“If then there is any encouragement in Christ, any consolation from love, any sharing in the Spirit, any compassion and sympathy, make my joy complete: be of the same mind, having the same love, being in full accord and of one mind. Do nothing from selfish ambition or conceit, but in humility regard others as better than yourselves. Let each of you look not to your own interests, but to the interests of others. Let the same mind be in you that was in Christ Jesus who, though he was in the form of God, did not regard equality with God
as something to be exploited,
but emptied himself,
taking the form of a slave,
being born in human likeness.
And being found in human form,
he humbled himself
and became obedient to the point of death—
even death on a cross.”
This passage from Phillipians 2, written by the apostle Paul, has been the focus of my devotional life in the past week. I’ve been reminded that humility is one of the gifts of the Spirit and that when we stop assuming we are better than everyone else, we begin to see what we can learn from people who think differently. Every day, as I have read through the passage, I have been struck by the discord in our country and how people of faith have gotten caught up in those divisions. Sometimes we have contributed to them and acted in ways that were not constructive.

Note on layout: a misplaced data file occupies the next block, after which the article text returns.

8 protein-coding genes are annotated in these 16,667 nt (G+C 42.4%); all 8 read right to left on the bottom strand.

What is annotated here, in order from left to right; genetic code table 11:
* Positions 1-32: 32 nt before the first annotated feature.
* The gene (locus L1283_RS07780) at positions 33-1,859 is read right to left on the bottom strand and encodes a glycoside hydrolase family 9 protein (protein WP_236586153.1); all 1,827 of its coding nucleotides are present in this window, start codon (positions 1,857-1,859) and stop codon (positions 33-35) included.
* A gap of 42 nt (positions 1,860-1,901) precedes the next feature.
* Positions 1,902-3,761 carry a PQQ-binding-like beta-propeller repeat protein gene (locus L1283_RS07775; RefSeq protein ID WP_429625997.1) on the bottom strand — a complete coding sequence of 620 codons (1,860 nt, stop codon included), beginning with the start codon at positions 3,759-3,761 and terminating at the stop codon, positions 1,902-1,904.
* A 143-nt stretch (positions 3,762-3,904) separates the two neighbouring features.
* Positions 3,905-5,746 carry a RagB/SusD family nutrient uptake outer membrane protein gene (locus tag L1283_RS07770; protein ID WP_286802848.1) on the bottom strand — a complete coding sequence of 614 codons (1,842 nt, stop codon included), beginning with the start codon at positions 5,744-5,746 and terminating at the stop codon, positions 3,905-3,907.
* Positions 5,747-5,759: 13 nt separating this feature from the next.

Today my local paper, The Minneapolis Star Tribune, headlined an editorial, “Six steps to make America more civil again.” The piece was by Doug R. Berdie, of Minneapolis, a semiretired marketing executive and researcher. He names simple things we can do to create a healthier emotional environment . . . from showing simple consideration for the people around us when we are shopping to doing a good deed each day. (I suspect doing a good deed for a person you don’t know well and happen to disagree with might help even more.) He named: Giving other people the benefit of the doubt; Helping in practical and tangible ways; Leaving our surroundings better than we find them.
We have been engaged in ripping apart the soul of our country. Our collective conversation has been bitter and divisive. We find it difficult to agree on much and even when we do, there is someone able to punch a hole in that unity. So, this past week, I found myself chastened often when I read the words, “Do nothing from selfish ambition or conceit, but in humility regard others as better than yourselves. Let each of you look not to your own interests, but to the interests of others.”
We are tempted to only look out for “me and mine,” but God asks us to stretch our minds and open our hearts. God asks us to see others as God’s children, who are loved and cherished by God even as we are loved. Scripture tells us, “Do nothing from selfish ambition or conceit, but in humility regard others as better than yourselves. Let each of you look not to your own interests, but to the interests of others. Let the same mind be in you that was in Christ Jesus.” (Phillipians 2:3-4) What a difference we could make in our communities if we started with respect for all of God’s children.